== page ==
Tug of War

I can feel the tug of war within. The game is rough. The taut rope sears the palms of my heart where scar tissue is covered by callouses after I’ve spent years of hard labor guarding that tender flesh beneath. One moment it appears as if stoicism will win – dragging the surrender flag to the brink of self-protective hard-heartedness. I. Will. Not. Risk. Love. No one will know the difference.

Then, out of nowhere tenderness and compassion join the opposition, pulling hard enough to move that flag back to center.

Fear fights back. Whew! That was close.

God, I’ve done this before. I’ve jumped off the high dive naked – completely abandoning myself to the deep end of the ocean-sized pool of unconditional love. I nearly drowned in the aftermath. I would have drowned, had You not rescued me.

So why are You leading me to the high-dive ladder again? I want to stay in the kiddie pool, where the water is safe and shallow, where I won’t get hurt, where I don’t have to risk the unknown.

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That was yesterday’s prayer. Yesterday. The day my Honey and I dropped our “summer boys” off with another #Project 143 host family for two weeks while he travels for business and I begin my Texas book tour.

A month ago, when we said, “Yes” to these same friends after they nearly begged us to host two teenage boys from Ukranian orphanages for ten weeks, I promised myself I would not fall in love.

Yes, I will provide beds and bikes and trips to the beach. Yes, I will feed them and clothe them and help them learn English. Yes, I will laugh with them, pray with them, and save them from the disappointment of being told, “I’m sorry, you cannot go to the United States for the summer after all, because your original host family had to decline unexpectedly.”

I could do those things. But I could not risk love. Not again. Not after Chapter 7 (#Same Dress, Different Day http://www.amazon.com/Same-Dress-Different-Day-Redemption/dp/1942923066/ref=sr_1_1?s=books&ie=UTF8&qid=1435263647&sr=1-1&keywords=juliet+van+heerden).

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 My inner tug of war began in the Dollar Store. I hadn’t even met them yet.

Why am I emotional about buying poster board and markers to make a welcome sign? What does it matter whether they like mint gum or fruit gum? What can I put in their backpacks that will make them feel curious and comfortable? Will they like us? Will we like them? The signGod, what were we thinking? I have so much else to do this summer.”

Then I saw them at the airport. The group snuck up on us. André had positioned himself to take a photograph as I waited, welcome sign in hand, behind the barrier. Then I heard laughter behind me. I turned to see other host families excitedly greeting “their” kids. Somehow they’d come in from another entrance and we never saw them until everyone else was matched up.

I caught Yura’s eye first. Smiling I moved toward him, wondering if his expression reflected fear, resignation or both. After our introduction, through the Ukranian chaperone I asked, “May I hug you?”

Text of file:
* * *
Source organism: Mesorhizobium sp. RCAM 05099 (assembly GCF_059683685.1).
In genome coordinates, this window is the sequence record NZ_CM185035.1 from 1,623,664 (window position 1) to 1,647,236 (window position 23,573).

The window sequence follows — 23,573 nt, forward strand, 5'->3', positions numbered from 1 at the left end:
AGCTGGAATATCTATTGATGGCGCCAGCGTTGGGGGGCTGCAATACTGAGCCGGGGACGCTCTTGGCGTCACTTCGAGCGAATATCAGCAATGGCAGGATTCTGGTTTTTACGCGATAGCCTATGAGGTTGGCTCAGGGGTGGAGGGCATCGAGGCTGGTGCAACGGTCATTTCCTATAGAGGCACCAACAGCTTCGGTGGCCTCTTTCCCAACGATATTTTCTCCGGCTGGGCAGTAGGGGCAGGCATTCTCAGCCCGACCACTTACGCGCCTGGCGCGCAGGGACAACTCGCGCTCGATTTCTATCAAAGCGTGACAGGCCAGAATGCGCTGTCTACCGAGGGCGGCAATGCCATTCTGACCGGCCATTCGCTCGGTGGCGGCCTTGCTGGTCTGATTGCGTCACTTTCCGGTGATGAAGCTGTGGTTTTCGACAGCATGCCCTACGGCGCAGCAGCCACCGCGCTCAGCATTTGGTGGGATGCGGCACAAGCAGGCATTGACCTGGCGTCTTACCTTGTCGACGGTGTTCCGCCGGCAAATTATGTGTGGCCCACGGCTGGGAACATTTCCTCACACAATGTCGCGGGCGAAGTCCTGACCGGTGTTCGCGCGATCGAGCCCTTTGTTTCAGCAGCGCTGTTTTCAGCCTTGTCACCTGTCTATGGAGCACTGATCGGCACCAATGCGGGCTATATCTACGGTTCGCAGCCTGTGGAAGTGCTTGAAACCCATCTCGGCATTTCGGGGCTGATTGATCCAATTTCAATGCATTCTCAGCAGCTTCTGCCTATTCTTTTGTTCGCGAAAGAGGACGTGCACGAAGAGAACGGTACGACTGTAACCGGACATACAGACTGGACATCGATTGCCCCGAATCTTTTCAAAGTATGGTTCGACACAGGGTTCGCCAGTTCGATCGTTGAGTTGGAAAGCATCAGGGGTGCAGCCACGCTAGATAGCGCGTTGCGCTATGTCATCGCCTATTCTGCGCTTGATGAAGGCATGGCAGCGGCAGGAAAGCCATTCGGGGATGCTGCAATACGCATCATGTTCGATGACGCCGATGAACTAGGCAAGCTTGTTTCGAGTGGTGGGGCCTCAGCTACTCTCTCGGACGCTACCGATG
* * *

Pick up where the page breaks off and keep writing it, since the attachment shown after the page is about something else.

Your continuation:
Yes.”

Jesus, he’s so thin. But his hug is firm. He responded. He smiled. His eyes came alive behind that dark fringe of hair. Where’s the other one?

I don’t see Pasha,” I explained to the chaperone.

She led me to a tall, blonde boy with a muscular build. “This is Pasha,” she said. He was standing with another couple.

I don’t think this is our Pasha,” I countered. He doesn’t look like the photograph we have.”

Oh. I’m sorry! You must have the other Pasha.

He stood alone, not far from Yura, scanning the room.

Are you Pasha?”

Pasha nodded. My Honey sidled up to him with a smile and a side-hug. I shook his hand then hugged him, too. Skinny thing.

Welcome to America. Do you speak any English?”

No English.”

Through the translator we learned that neither boy knew the other. We discovered they were from different parts of Ukraine and had not received our welcome letter, so didn’t know they would be bunking together in our home. We introduced them to each other and awkwardly posed for our first “family” photo.First photoThis could be more difficult than I thought, Lord. I assumed they would speak or understand at least a little English. Please help us to make them feel comfortable. Poor babies.

So began the adventure of adding two fifteen-year-old Ukrainian orphan boys to our tiny, quiet, well-ordered household.

Within days we had our routine down to a somewhat-science: breakfast, morning devotions, everybody helps clean up the kitchen, boys go outside to ride bikes or play ball until the sun melts them into big-eyed puddles begging to go to the pool. Then they’d eat and eat and eat some more before we went shopping for all kinds of necessities. Evenings brought laughter as we made popcorn, played games and introduced them to our friends.

Beach funOkay, Lord, this isn’t so bad. Thank You for Google Translate. Communication hasn’t been as difficult as I thought it would be. But that other part…that emotional tug-of-war part…now that’s hard. That’s not fair.

They weren’t supposed to make me feel things I don’t want to feel. They weren’t supposed to look at me with eyes begging for approval, or sneak into the kitchen for a good morning hug when I’m having my quiet time with You. They weren’t supposed to wheedle and cajole me out of $2.98 for a toy in the checkout line and make me want to buy every piece of fruit in Publix so they would just stop asking for “One more banan.”

I didn’t want to long to know what’s really going on in their heads or wonder what happened to their mothers, or what will happen to them when they go “home.” I’m not prepared to feel what I felt as they sandwiched me in the pew at church last Sabbath, unaware of America’s unspoken I-need-personal-space rule.

After only three days together I wasn’t prepared for Pasha’s tears, or Yura’s self-protective silence after I told them they’d be staying with another family while we went out of town on a trip that had been scheduled before we knew they were coming.

And I wasn’t prepared for yesterday.

  • Yesterday, when Pasha said, “Go! Please! And pointed to the bedroom door when I brought a suitcase for him to pack in and started to help get their things together.
  • Yesterday, when both boys put on their best clothes, gelled their new haircuts, packed their backpacks and stoically got into the minivan – smelling like teenage concoctions of deodorant, aftershave, and mint chewing gum.